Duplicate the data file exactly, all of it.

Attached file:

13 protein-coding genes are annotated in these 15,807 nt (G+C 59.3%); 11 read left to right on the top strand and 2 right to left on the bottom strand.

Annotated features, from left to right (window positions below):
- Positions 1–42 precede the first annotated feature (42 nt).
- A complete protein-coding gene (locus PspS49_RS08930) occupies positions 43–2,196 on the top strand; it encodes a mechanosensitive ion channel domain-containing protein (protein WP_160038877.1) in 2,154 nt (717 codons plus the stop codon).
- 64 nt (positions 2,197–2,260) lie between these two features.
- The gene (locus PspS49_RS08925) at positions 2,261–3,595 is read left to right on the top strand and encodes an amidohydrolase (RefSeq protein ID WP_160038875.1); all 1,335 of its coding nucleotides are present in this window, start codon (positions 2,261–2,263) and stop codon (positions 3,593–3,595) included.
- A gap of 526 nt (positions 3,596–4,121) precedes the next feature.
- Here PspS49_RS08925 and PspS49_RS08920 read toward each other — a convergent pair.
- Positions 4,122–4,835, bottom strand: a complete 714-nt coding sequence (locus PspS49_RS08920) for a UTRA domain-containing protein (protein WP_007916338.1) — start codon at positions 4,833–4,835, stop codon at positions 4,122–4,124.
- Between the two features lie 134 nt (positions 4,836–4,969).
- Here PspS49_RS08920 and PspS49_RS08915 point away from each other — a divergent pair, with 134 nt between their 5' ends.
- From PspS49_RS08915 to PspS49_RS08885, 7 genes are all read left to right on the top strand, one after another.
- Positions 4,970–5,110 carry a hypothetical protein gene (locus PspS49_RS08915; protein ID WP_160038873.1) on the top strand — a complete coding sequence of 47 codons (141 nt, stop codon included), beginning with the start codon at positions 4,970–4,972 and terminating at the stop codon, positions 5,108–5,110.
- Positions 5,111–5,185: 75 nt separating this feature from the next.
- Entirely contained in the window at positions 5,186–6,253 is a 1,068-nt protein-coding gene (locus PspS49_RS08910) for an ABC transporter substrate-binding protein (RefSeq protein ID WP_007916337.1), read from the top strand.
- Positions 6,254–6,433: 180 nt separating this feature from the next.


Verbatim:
13 protein-coding genes are annotated in these 15,807 nt (G+C 59.3%); 11 read left to right on the top strand and 2 right to left on the bottom strand.

Annotated features, from left to right (window positions below):
- Positions 1–42 precede the first annotated feature (42 nt).
- A complete protein-coding gene (locus PspS49_RS08930) occupies positions 43–2,196 on the top strand; it encodes a mechanosensitive ion channel domain-containing protein (protein WP_160038877.1) in 2,154 nt (717 codons plus the stop codon).
- 64 nt (positions 2,197–2,260) lie between these two features.
- The gene (locus PspS49_RS08925) at positions 2,261–3,595 is read left to right on the top strand and encodes an amidohydrolase (RefSeq protein ID WP_160038875.1); all 1,335 of its coding nucleotides are present in this window, start codon (positions 2,261–2,263) and stop codon (positions 3,593–3,595) included.
- A gap of 526 nt (positions 3,596–4,121) precedes the next feature.
- Here PspS49_RS08925 and PspS49_RS08920 read toward each other — a convergent pair.
- Positions 4,122–4,835, bottom strand: a complete 714-nt coding sequence (locus PspS49_RS08920) for a UTRA domain-containing protein (protein WP_007916338.1) — start codon at positions 4,833–4,835, stop codon at positions 4,122–4,124.
- Between the two features lie 134 nt (positions 4,836–4,969).
- Here PspS49_RS08920 and PspS49_RS08915 point away from each other — a divergent pair, with 134 nt between their 5' ends.
- From PspS49_RS08915 to PspS49_RS08885, 7 genes are all read left to right on the top strand, one after another.
- Positions 4,970–5,110 carry a hypothetical protein gene (locus PspS49_RS08915; protein ID WP_160038873.1) on the top strand — a complete coding sequence of 47 codons (141 nt, stop codon included), beginning with the start codon at positions 4,970–4,972 and terminating at the stop codon, positions 5,108–5,110.
- Positions 5,111–5,185: 75 nt separating this feature from the next.
- Entirely contained in the window at positions 5,186–6,253 is a 1,068-nt protein-coding gene (locus PspS49_RS08910) for an ABC transporter substrate-binding protein (RefSeq protein ID WP_007916337.1), read from the top strand.
- Positions 6,254–6,433: 180 nt separating this feature from the next.